An online awareness raising campaign has been launched in a bid to minimise the risk of disease transmission from human to gorilla during treks to see these magnificent great apes in the wild.
The close genetic relationship between humans and gorillas means that gorillas can be susceptible to many of the infectious diseases that affect people – but without the immunity humans have built up, meaning even the smallest of sniffles can have tragic consequences.
The International Gorilla Conservation Programme (IGCP) and Wildlife Friendly Enterprise Network (WFEN) have worked together to develop the new tool – known as Gorilla Friendly Pledge – that outlines ten simple things tourists can do before, during and after their gorilla visit, serving to benefit visitors and gorillas alike.
The launch of Gorilla Friendly Pledge coincides with peak gorilla trekking tourist season and Kwita Izina, the annual baby gorilla naming ceremony taking place in Rwanda on 1 July. By publishing the guidelines, Gorilla Friendly Pledge will help safeguard gorillas by minimising the risk of disease transmission and preventing illness or behavioral change as a result of exposure to people.
"Conscientious mountain gorilla tourism has contributed to one of the world's true conservation success stories. By demonstrating that gorillas and their forest habitat can provide real and lasting benefits to people and economies, local communities have become their guardians," states Anna Behm Masozera, Director of the International Gorilla Conservation Programme, a coalition between Fauna & Flora International (FFI) and WWF.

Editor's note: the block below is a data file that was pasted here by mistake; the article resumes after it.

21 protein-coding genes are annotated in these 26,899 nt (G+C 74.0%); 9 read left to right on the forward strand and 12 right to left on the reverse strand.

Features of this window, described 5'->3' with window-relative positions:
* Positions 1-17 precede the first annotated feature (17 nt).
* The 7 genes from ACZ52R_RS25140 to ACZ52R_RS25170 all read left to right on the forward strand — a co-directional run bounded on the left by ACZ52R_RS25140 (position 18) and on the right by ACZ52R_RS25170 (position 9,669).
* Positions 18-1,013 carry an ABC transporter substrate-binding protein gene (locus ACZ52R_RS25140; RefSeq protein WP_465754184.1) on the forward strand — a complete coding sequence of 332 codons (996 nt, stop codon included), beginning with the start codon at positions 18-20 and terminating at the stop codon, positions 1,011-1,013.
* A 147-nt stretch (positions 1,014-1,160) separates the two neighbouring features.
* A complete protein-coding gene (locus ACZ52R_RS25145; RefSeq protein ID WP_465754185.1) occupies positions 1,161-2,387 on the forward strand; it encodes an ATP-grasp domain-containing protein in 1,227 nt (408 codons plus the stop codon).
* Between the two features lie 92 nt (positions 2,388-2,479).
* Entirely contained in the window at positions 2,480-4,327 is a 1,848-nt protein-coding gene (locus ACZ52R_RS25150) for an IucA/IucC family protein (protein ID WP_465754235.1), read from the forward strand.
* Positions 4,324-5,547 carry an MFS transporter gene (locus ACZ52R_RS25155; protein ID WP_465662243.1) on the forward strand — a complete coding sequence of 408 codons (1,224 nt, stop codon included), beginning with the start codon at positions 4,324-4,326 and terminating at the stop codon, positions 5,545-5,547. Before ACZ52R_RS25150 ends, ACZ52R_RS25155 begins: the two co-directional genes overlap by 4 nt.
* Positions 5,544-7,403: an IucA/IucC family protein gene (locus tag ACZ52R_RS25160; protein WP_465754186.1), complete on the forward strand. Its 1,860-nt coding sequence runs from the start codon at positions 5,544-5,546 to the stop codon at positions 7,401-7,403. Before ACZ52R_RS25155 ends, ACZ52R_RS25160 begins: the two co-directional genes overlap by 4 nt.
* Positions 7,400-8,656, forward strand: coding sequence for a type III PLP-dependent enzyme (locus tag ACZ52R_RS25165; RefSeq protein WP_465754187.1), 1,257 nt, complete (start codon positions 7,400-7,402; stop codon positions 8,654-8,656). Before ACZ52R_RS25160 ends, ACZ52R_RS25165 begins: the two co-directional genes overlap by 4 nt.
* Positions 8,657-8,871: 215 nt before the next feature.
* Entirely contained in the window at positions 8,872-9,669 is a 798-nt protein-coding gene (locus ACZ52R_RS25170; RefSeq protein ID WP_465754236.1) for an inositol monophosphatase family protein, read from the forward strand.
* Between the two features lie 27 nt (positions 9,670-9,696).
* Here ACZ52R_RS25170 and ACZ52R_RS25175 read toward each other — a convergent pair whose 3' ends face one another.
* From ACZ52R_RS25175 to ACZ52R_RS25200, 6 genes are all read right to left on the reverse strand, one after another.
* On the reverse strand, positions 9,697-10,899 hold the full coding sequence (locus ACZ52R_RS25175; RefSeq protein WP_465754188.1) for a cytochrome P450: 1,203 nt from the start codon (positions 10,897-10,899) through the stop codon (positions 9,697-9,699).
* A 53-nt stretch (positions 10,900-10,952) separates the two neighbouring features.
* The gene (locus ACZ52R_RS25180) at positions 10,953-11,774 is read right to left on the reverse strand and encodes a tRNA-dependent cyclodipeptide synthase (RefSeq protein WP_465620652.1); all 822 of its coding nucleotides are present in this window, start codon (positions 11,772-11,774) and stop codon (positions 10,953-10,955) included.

"But we cannot be complacent and now is the time to better equip tourists with the tools to become gorilla guardians as well. This Pledge aims to empower tourists visiting any of the gorilla subspecies in the wild across Africa with information as to the regulations in place for gorilla tourism to make these often once-in-a-lifetime experiences even more valuable – to their experience and to the gorillas."
The content of the Pledge originates from existing visitation rules and regulations defined by the leading experts on great apes and outlined in the IUCN's Best Practice Guidelines for Great Ape Tourism.
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